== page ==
Hunt For the Wilderpeople(2016)
Taika Waititi's (Boy) adaptation of Barry Crump's Wild Pork and Watercress. A national manhunt is ordered for rebellious kid Ricky (Julian Dennison) and his foster uncle (Sam Neill) who go missing in the wild New Zealand bush.... More
"Raised on hip-hop and foster care, defiant city kid Ricky (Julian Dennison) gets a fresh start in the New Zealand countryside. He quickly finds himself at home with his new foster family: the loving Aunt Bella (Rima Te Wiata), the cantankerous Uncle Hec (Sam Neill), and dog Tupac. When a tragedy strikes that threatens to ship Ricky to another home, both he and Hec go on the run in the bush.
"As a national manhunt ensues, the newly branded outlaws must face their options: go out in a blaze of glory or overcome their differences and survive as a family.
"Equal parts road comedy and coming-of-age drama, director Taika Waititi masterfully weaves lively humor with emotionally honest performances by Sam Neill and Julian Dennison. Never short on laughs, this touching story reminds us about the journey that growing up is (at any age) and those who help us along the way." (Sundance Film Festival)Hide
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BY Steve Newall Flicks Writer
On paper, the idea of releasing a film in 2016 about a smartarse kid and his taciturn caregiver on the lam in the New Zealand bush seems foolhardy. Let alone one based on a Barry Crump novel, the author seeming representative of an even more bygone age than when he was still a cultural fixture. After watching a quarter hour or so of dry, low key, Taika Waititi humour - charmingly funny as it may be - amid Hunt for the Wilderpeople’s rural setting, you may be wondering if the pic has more going for it. In four words: it bloody well does.... More
After establishing the film’s characters and their unhurried pace of life, Waititi begins to lean on the accelerator. Before you know it, you’ll find yourself and the rest of the audience being swept up in an unlikely underdog adventure that continues to layer on emotional resonance even as it dials up the hysterics. Yes, this is as funny as you’d expect, and perhaps even more so, with gags all over the scale from conversational quips to outright absurdity.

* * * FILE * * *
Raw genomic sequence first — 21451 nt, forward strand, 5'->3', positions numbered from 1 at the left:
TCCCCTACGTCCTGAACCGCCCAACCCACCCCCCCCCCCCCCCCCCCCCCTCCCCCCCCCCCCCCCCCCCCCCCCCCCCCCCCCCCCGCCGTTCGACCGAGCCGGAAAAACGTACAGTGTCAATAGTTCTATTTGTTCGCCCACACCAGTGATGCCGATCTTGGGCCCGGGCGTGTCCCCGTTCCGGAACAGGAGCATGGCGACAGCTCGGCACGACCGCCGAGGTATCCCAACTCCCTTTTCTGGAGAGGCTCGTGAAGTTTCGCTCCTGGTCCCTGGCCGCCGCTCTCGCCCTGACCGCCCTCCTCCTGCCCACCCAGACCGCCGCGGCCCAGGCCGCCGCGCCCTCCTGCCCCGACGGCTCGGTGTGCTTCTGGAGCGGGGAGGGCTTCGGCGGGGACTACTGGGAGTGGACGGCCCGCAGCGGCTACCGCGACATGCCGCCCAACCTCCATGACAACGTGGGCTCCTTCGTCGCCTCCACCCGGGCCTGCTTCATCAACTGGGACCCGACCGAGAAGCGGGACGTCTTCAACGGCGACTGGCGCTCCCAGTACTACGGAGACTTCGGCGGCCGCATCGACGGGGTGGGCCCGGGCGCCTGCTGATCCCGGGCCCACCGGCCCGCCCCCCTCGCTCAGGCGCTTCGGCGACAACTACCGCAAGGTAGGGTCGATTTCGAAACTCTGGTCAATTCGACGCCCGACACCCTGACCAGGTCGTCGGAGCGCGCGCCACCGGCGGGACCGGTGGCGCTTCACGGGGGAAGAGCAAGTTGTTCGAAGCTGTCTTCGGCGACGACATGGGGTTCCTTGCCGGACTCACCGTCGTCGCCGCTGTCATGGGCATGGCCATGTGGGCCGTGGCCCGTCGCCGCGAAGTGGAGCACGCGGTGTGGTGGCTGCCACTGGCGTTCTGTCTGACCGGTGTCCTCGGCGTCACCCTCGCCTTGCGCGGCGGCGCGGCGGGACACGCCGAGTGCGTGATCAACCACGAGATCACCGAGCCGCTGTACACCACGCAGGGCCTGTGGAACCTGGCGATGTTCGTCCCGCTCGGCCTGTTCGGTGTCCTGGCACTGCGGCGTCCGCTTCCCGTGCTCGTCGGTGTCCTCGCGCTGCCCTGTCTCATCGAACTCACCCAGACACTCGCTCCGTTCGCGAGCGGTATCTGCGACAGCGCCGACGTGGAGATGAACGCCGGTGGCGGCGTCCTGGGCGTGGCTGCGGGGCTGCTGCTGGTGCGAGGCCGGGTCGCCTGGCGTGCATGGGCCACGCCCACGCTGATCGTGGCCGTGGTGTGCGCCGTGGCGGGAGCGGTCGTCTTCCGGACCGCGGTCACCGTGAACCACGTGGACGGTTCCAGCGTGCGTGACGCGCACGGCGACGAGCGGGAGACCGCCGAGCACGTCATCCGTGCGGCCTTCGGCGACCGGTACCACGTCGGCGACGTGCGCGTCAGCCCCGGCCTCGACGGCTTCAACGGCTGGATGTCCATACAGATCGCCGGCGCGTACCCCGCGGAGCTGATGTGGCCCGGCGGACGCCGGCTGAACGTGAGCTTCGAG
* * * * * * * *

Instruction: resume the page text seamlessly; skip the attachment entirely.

At Wilderpeople’s core is the ever-strengthening odd couple relationship between Julian Dennison and Sam Neill, born of circumstance, fueled by frustration, yet building a believable bond that the film crucially entices one to invest in. Individually, they’re as strong as they are together, especially when interacting with the supporting oddbods who drift in and out of their orbit, but Waititi still coaxes something special from their pairing.
Yes, the film successfully channels the anarchic anti-establishment New Zealand onscreen outlook of decades past, and references it too, but don’t worry about missing a gag here, location there, even a prominent prop. That won’t detract from a hilarious, heartwarming tale that harnesses script, direction and performances and takes plenty of creative risks on its way to delivering movie magic.Hide
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Hunt For the Wilderpeople
BY cinemusefilm superstar
The main plotline consists of a “national manhunt” by bumbling police and reward-hungry bad guys in pursuit of grouchy old Hector (Sam Neill) and likeably obnoxious 11-year old Ricky (Julian Dennison). The weirdly funny Child Welfare Officer wants orphan Ricky back in State care and Hector is regarded as a possible ‘pervert’ so the duo head for the hills. They must deal with wild boar, crazy hermits, hunger, broken limbs and cold, but all of this is grist for the mill as Ricky loves living rough and playing a real gangster on the run. He has never known home or family so Hector is his salvation. Like in most runaway-chase films, the fugitives keep narrowly escaping the law but eventually come to rest and find redemption in each other.
This film would be ‘great family fun’ if you are a Kiwi. For everyone else however, even their closest Aussie cousins, this film is little more than a spectacular tourism advertisement for the rugged landscapes and mountainous lakes and gorges that are scattered across beautiful New Zealand. The cinematography is absolutely delightful and will undoubtedly encourage many to see it for themselves. Without Sam Neill’s capacity for gravitas, grouchiness and gruff sentimentality the film would struggle for audiences, and even with him it’s a niche market only. If you dig hard, some will find a heart-warming tale about family or its emotional variants, but there is little more to this film than a few quirky characters, a romp through the forest chased by silly people, and a script that probably read better as a book.Hide
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